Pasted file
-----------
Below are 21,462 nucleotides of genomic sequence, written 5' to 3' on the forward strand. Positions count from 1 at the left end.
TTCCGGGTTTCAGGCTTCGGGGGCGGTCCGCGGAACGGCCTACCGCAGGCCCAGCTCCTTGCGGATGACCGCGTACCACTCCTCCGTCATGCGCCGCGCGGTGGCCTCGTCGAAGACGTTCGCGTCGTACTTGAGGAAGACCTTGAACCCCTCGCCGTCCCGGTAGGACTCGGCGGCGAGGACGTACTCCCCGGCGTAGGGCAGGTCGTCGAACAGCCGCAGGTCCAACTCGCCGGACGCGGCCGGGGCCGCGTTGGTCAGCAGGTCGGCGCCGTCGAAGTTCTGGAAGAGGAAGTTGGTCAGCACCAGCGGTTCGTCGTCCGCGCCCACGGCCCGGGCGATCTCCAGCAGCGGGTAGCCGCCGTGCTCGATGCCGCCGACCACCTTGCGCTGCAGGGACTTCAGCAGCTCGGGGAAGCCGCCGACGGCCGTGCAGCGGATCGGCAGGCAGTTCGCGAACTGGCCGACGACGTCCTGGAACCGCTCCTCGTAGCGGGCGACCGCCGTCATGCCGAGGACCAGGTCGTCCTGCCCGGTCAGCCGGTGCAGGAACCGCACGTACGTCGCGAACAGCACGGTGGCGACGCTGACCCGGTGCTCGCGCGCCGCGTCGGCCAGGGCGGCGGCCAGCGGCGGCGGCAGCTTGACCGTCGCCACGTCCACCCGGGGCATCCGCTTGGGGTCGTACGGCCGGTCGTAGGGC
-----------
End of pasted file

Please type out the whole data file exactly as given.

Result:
Below are 21,462 nucleotides of genomic sequence, written 5' to 3' on the forward strand. Positions count from 1 at the left end.
TTCCGGGTTTCAGGCTTCGGGGGCGGTCCGCGGAACGGCCTACCGCAGGCCCAGCTCCTTGCGGATGACCGCGTACCACTCCTCCGTCATGCGCCGCGCGGTGGCCTCGTCGAAGACGTTCGCGTCGTACTTGAGGAAGACCTTGAACCCCTCGCCGTCCCGGTAGGACTCGGCGGCGAGGACGTACTCCCCGGCGTAGGGCAGGTCGTCGAACAGCCGCAGGTCCAACTCGCCGGACGCGGCCGGGGCCGCGTTGGTCAGCAGGTCGGCGCCGTCGAAGTTCTGGAAGAGGAAGTTGGTCAGCACCAGCGGTTCGTCGTCCGCGCCCACGGCCCGGGCGATCTCCAGCAGCGGGTAGCCGCCGTGCTCGATGCCGCCGACCACCTTGCGCTGCAGGGACTTCAGCAGCTCGGGGAAGCCGCCGACGGCCGTGCAGCGGATCGGCAGGCAGTTCGCGAACTGGCCGACGACGTCCTGGAACCGCTCCTCGTAGCGGGCGACCGCCGTCATGCCGAGGACCAGGTCGTCCTGCCCGGTCAGCCGGTGCAGGAACCGCACGTACGTCGCGAACAGCACGGTGGCGACGCTGACCCGGTGCTCGCGCGCCGCGTCGGCCAGGGCGGCGGCCAGCGGCGGCGGCAGCTTGACCGTCGCCACGTCCACCCGGGGCATCCGCTTGGGGTCGTACGGCCGGTCGTAGGGC